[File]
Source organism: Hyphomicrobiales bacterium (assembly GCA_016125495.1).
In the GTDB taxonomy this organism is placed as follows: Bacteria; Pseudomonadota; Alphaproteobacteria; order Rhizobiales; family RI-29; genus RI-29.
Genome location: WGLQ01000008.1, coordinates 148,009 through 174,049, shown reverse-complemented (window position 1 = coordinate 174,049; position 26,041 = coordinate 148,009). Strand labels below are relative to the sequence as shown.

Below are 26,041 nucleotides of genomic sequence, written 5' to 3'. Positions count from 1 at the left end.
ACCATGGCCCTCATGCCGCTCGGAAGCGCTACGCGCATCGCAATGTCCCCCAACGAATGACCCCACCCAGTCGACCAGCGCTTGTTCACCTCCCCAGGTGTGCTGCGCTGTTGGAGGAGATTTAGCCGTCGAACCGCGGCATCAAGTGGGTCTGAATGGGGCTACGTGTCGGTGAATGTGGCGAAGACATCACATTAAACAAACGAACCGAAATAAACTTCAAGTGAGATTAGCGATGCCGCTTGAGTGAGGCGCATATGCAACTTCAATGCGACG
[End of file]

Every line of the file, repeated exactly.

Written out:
Source organism: Hyphomicrobiales bacterium (assembly GCA_016125495.1).
In the GTDB taxonomy this organism is placed as follows: Bacteria; Pseudomonadota; Alphaproteobacteria; order Rhizobiales; family RI-29; genus RI-29.
Genome location: WGLQ01000008.1, coordinates 148,009 through 174,049, shown reverse-complemented (window position 1 = coordinate 174,049; position 26,041 = coordinate 148,009). Strand labels below are relative to the sequence as shown.

Below are 26,041 nucleotides of genomic sequence, written 5' to 3'. Positions count from 1 at the left end.
ACCATGGCCCTCATGCCGCTCGGAAGCGCTACGCGCATCGCAATGTCCCCCAACGAATGACCCCACCCAGTCGACCAGCGCTTGTTCACCTCCCCAGGTGTGCTGCGCTGTTGGAGGAGATTTAGCCGTCGAACCGCGGCATCAAGTGGGTCTGAATGGGGCTACGTGTCGGTGAATGTGGCGAAGACATCACATTAAACAAACGAACCGAAATAAACTTCAAGTGAGATTAGCGATGCCGCTTGAGTGAGGCGCATATGCAACTTCAATGCGACG